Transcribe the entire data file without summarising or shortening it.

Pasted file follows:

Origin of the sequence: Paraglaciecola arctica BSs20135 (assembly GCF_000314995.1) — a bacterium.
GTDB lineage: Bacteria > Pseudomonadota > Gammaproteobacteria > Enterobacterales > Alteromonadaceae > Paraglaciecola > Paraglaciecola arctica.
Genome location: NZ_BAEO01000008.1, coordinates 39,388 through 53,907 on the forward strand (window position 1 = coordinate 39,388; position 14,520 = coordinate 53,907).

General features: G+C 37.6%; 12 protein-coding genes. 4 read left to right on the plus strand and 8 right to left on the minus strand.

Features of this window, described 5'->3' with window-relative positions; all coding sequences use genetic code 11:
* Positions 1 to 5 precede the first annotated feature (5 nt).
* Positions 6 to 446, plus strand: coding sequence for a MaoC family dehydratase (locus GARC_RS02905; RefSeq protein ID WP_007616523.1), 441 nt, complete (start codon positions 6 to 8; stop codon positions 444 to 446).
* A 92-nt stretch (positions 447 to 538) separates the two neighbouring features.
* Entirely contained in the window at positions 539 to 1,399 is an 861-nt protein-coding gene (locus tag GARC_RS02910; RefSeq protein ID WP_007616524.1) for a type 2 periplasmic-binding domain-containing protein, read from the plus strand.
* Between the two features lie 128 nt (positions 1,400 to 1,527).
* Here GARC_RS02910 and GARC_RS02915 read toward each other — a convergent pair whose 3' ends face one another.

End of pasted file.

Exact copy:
Origin of the sequence: Paraglaciecola arctica BSs20135 (assembly GCF_000314995.1) — a bacterium.
GTDB lineage: Bacteria > Pseudomonadota > Gammaproteobacteria > Enterobacterales > Alteromonadaceae > Paraglaciecola > Paraglaciecola arctica.
Genome location: NZ_BAEO01000008.1, coordinates 39,388 through 53,907 on the forward strand (window position 1 = coordinate 39,388; position 14,520 = coordinate 53,907).

General features: G+C 37.6%; 12 protein-coding genes. 4 read left to right on the plus strand and 8 right to left on the minus strand.

Features of this window, described 5'->3' with window-relative positions; all coding sequences use genetic code 11:
* Positions 1 to 5 precede the first annotated feature (5 nt).
* Positions 6 to 446, plus strand: coding sequence for a MaoC family dehydratase (locus GARC_RS02905; RefSeq protein ID WP_007616523.1), 441 nt, complete (start codon positions 6 to 8; stop codon positions 444 to 446).
* A 92-nt stretch (positions 447 to 538) separates the two neighbouring features.
* Entirely contained in the window at positions 539 to 1,399 is an 861-nt protein-coding gene (locus tag GARC_RS02910; RefSeq protein ID WP_007616524.1) for a type 2 periplasmic-binding domain-containing protein, read from the plus strand.
* Between the two features lie 128 nt (positions 1,400 to 1,527).
* Here GARC_RS02910 and GARC_RS02915 read toward each other — a convergent pair whose 3' ends face one another.